Folks, get used to high gas prices. They won’t ever be cheap for any long stretch of time (unless we go through another recession). Just consider the high price at the pump a small price to pay for a drop in unemployment.

  9. `Kathryn Fenner

    @ Bryan–He has done a lot to try to reduce demand, but we are in a global oil market, and cheap oil here means oil sellers sell overseas, where it is more valuable–reducing supply here, and driving prices up. All this is further complicated by speculators.

  10. Bryan Caskey

    I agree that he’s addressing demand. Again, that’s only half of the equation. I want to talk about supply.

    Kathryn: You seem to be making the point that a “global market” for oil has different prices for oil in different places? I don’t think oil is more “valuable” in any one place or the other. I think certain places have different levels of demand. If it’s truly the case that oil is more “valuable” from one place to another (and I don’t think it is) then wouldn’t that be multiple regional markets?

    I would think that a “global market” would have a single global price. A barrel of oil should cost the same here in SC as it would in Japan (all other things being equal).

    If Saudi Arabia increased their production (or cut their production) our price of oil here in America would be affected. Why can we not substitute the word “USA” for “Saudi Arabia”?

    As history has shown us, when even relatively small reductions in the supply of oil occur, we get a relatively substantial change in price. Shouldn’t the opposite hold true?

    As for “speculators” driving up the price, I still don’t understand the logic of how that works. People who “speculate” on the price of any commodity attempt to bet correctly. I don’t think that oil “speculators” care whether the price moves up or down – they just want to bet that is moves the right way. You can make money “speculating” that oil prices will drop if you’re proven right. Unless your talking about a single individual or group colluding, then I think the “speculators” argument is a red herring.

    Also, what do you think the speculators would do if the President announced that he intended to double US oil production by 2MM barrels a year ASAP?

  11. bud

    If Saudi Arabia increased their production (or cut their production) our price of oil here in America would be affected. Why can we not substitute the word “USA” for “Saudi Arabia”?

    Simple. We don’t have excess capacity, Saudi Arabia does. Nor is that likely to change much, if any, in the future. We just don’t have the reserves regardless of whether we drill in the ANWR or not. Oil production peaked in the USA in 1970. In spite of increased production and mild hurricane seasons in the Gulf we are still just producing what we did in 2003. Not much gain for a nation with more oil wells than the rest of the world combined.

  12. Bryan Caskey

    @Silence: Yep, It’s amazing isn’t it? The same people who print trillions of tiny green pieces of paper are surprised when they don’t buy very much gasoline.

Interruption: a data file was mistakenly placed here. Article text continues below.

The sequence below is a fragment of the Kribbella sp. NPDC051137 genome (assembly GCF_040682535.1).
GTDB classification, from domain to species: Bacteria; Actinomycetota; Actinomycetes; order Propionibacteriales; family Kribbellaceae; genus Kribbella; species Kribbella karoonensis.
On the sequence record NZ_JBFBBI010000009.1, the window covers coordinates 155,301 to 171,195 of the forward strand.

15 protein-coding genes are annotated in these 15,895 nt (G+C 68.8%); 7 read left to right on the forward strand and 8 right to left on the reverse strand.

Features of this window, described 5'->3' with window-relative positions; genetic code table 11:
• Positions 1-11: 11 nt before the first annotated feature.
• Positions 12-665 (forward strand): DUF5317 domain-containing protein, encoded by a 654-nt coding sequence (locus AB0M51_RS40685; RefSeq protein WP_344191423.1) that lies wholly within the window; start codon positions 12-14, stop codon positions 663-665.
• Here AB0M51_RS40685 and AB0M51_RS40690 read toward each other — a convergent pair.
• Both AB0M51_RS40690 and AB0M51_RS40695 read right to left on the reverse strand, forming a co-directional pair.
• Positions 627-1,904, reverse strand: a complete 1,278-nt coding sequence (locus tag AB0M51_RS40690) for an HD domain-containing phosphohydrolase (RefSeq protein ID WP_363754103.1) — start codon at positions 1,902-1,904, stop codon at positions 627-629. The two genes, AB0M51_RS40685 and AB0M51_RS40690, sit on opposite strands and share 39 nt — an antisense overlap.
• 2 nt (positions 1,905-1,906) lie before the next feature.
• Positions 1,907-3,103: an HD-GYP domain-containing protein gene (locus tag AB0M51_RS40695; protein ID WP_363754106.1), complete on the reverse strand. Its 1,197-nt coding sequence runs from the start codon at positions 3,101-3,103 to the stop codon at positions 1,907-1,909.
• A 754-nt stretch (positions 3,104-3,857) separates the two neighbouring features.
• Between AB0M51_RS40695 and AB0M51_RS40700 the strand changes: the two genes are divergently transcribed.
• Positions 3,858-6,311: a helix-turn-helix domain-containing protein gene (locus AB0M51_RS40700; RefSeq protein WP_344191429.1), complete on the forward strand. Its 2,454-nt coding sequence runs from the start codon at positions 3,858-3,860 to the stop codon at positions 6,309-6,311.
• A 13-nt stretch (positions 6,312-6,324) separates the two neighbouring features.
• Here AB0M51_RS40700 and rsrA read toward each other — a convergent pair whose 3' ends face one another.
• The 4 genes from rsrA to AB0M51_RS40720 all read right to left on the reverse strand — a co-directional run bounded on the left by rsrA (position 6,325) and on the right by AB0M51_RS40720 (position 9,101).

When it comes to dollars per gallon, I think we might have a dollars problem.

  13. Brad

    Speaking of little green pieces of paper — I’ve mentioned that I’m (gradually) reading “1493.” It’s fascinating to read about what happened, both to Spain and to China, when all that silver from Mexico and Bolivia flowed in. It ended up impoverishing both countries. They had no way of controlling the value, and when SO MUCH of it flowed in, the value of silver plummeted, which mean the money did, too. So much for the silver standard.

    China had done better on paper money…

  14. SusanG

    Printing money has an across-the-board effect. YoY inflation in January was 2.9%. That’s not the issue in regards to gas prices.

  15. bud

    what do you think the speculators would do if the President announced that he intended to double US oil production by 2MM barrels a year ASAP?

    Before or after they stopped laughing. Seriously, to suggest a president can increase oil production by 2MM/year by decree is not realistic. It’s the geology, not speculators, the value of the dollar, environmentalists, government action/inaction or any other human activity (aside from technological advances by oil companies that are likely reaching their limits). Not a pretty picture but one with an out – Conservation.

  16. Steven Davis II

    “People will and do pay more for gasoline in Europe than they do here….”

    Really? That’s interesting, I bet WIS could do a segment on this. Anybody got the phone number for crack news reporter, Mr. Obvious?

  17. Silence

    @ SusanG – Yes, the CPI-U for Jan was reported as 2.9%. It’s probably a lot closer to 6%. The Federal gov’t has a lot to gain by under-reporting inflation.

  18. Doug Ross

    Anyone who has been to a grocery store in the past couple months knows that inflation is much higher than 2.9%. And those prices will only go higher as gas prices increase.

  19. bud

    Silence and Doug, you guys are just waaay too much into conspiracy theroizing. The CPI takes into account a lot more than grocery prices. Check out the electronics section of Best Buy sometime. TVs are way down in price. As is home prices. Even gasoline, the great boogey man of modern times is only up about 7% from a year ago. And it is very volatile and thus not a good indicator. If inflation was at 6% then we’d have much higher interest rates by now. Given the record lows on things like T-bills and home morgages it’s pretty obvious inflation is well in check for now.

  20. Silence

    The president could do quite a bit to cut our dependence on foreign sources of energy and lower energy prices:
    1) Roll back geographic restrictions on exploration and development.
    2) Rein in the EPA to create an atmophere that is more conducive to energy production, while still maintaining reasonable environmental standards.
    3) Continue to have NHSTA and the EPA raise fuel efficiency standards for new vehicles.
    4) Direct the DOE to require increased efficiency standards for new building construction and renovation.
    5) Simply the license & relicense process for commercial power generation or refinery construction.
    6) Direct the Sec. Treasury & require the Fed to maintain a strong currency.
    7) Elminate outrageous and market distorting fuel subsidies, or at least veto them when passed by congress.
    8) Stop spending valuable taxpayer dollars to make loans to politically connected “green” companies.
    9) Stop spending valuable taxpayer dollars to subsidize politically connected energy companies.